3. On appeal by the contesting defendants the decree of the trial Court was affirmed by the learned Subordinate Judge in the Court of appeal below. On the evidence in the case, the Court of appeal below held that at least for three months in a year the Halot was used as a boat passage. The user was from time immemorial, and the plaintiffs and the public had acquired a right to use the Halot as a boat passage during the rainy season. The finding on evidence, arrived at by the lower appellate Court, was also to the effect that the boat passage would entirely disappear by the raising of the Halot in the manner mentioned in the plaint. The Subordinate Judge has referred to acquisition of easement by the plaintiffs and of giving up of that right, so far as the user of the Halot as a boat passage was concerned; and gave his decision that the Union Board had no power to close the waterway. In the concluding part of the judgment, the Subordinate Judge has held that S.31, Village Self-Government Act, did not apply to the Halot in suit, inasmuch as the Halot was the private property of the plaintiffs and some of the defendants.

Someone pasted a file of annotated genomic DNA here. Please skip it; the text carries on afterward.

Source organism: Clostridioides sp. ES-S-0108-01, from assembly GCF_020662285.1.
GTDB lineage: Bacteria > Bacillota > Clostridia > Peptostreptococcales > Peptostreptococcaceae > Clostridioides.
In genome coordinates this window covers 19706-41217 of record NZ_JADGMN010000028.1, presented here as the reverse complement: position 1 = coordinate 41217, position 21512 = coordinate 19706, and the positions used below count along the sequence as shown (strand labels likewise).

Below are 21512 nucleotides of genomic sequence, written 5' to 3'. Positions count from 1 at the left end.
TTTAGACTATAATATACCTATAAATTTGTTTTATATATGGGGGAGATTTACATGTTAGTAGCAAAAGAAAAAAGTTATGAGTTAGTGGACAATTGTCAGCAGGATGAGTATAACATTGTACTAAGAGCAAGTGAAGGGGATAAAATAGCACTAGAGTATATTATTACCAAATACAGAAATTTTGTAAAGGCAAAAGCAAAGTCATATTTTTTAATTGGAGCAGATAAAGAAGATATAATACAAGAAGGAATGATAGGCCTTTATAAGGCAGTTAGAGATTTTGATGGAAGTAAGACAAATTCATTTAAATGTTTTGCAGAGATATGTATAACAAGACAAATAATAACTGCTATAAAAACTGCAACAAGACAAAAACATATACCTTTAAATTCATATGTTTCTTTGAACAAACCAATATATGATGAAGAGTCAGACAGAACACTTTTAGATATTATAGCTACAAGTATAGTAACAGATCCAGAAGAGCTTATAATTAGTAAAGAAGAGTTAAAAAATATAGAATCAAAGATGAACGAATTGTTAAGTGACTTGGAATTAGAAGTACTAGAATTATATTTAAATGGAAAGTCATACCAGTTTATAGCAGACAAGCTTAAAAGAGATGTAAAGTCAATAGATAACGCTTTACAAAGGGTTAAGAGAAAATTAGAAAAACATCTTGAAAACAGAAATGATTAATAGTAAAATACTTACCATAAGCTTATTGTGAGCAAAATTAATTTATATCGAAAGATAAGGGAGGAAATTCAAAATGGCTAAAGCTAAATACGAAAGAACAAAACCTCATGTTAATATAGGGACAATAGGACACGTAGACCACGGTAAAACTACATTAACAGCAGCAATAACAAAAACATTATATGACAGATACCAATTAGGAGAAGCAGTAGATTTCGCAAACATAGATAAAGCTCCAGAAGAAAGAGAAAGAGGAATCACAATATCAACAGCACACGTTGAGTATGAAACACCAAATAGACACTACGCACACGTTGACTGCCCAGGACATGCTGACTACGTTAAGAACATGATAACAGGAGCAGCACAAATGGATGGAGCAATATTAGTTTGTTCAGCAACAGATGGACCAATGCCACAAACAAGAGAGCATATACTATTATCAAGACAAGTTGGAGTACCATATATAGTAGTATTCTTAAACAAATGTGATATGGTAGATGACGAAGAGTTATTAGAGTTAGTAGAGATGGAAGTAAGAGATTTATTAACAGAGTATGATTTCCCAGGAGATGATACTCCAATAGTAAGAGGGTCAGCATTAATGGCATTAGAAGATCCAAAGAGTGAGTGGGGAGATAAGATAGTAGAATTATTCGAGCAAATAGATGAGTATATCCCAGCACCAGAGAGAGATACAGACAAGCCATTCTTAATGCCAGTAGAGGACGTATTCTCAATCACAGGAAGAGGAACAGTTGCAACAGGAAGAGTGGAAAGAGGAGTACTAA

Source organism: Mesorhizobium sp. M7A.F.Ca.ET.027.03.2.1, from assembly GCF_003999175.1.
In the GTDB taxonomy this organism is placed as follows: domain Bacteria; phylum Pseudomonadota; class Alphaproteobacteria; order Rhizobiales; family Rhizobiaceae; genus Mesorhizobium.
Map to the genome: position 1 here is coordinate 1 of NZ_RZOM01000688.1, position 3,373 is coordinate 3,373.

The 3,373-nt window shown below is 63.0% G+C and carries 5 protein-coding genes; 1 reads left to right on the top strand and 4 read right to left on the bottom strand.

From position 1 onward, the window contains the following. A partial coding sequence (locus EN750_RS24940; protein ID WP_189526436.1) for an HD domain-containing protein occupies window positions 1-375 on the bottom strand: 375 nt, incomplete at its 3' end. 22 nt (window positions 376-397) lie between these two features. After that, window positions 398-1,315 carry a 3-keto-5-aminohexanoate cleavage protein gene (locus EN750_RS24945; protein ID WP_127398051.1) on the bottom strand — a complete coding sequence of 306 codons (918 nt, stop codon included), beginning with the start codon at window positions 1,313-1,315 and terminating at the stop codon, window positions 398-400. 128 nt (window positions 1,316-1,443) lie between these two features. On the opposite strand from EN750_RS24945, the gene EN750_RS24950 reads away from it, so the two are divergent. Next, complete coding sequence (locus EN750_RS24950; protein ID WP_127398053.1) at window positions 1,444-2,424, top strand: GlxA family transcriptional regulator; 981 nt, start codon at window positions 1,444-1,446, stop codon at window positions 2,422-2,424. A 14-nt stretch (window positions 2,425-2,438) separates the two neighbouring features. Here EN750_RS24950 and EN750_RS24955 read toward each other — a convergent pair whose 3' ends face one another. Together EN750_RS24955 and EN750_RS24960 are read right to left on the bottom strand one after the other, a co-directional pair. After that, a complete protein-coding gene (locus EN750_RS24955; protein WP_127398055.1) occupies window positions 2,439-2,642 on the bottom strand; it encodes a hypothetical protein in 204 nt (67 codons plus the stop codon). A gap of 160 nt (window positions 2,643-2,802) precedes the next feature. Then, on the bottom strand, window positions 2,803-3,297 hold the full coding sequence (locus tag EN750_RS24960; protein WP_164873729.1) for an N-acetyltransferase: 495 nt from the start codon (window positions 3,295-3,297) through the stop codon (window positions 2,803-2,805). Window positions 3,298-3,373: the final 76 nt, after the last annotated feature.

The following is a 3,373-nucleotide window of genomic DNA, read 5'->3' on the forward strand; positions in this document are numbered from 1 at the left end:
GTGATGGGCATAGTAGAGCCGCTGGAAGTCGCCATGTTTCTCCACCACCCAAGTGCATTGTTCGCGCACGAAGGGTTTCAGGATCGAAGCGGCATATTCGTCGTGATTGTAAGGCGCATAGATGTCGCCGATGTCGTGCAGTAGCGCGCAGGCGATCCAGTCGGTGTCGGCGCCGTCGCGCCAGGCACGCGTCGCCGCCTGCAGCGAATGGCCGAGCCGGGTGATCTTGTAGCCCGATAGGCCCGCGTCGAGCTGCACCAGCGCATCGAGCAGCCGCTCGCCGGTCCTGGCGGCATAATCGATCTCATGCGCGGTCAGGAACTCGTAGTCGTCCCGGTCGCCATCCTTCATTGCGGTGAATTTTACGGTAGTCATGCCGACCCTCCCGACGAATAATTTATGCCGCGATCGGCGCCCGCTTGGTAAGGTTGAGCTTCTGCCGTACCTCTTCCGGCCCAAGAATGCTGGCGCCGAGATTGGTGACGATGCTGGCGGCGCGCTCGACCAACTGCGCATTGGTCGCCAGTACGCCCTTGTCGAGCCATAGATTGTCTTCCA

4. The contesting defendants appealed to this Court from the decision of the Subordinate Judge; and the concurrent decisions of the trial Court and the Court of appeal below, were reversed by our learned brother R.C. Mitter, J., This appeal under Section 15, Letters Patent, is by the plaintiffs in the suit.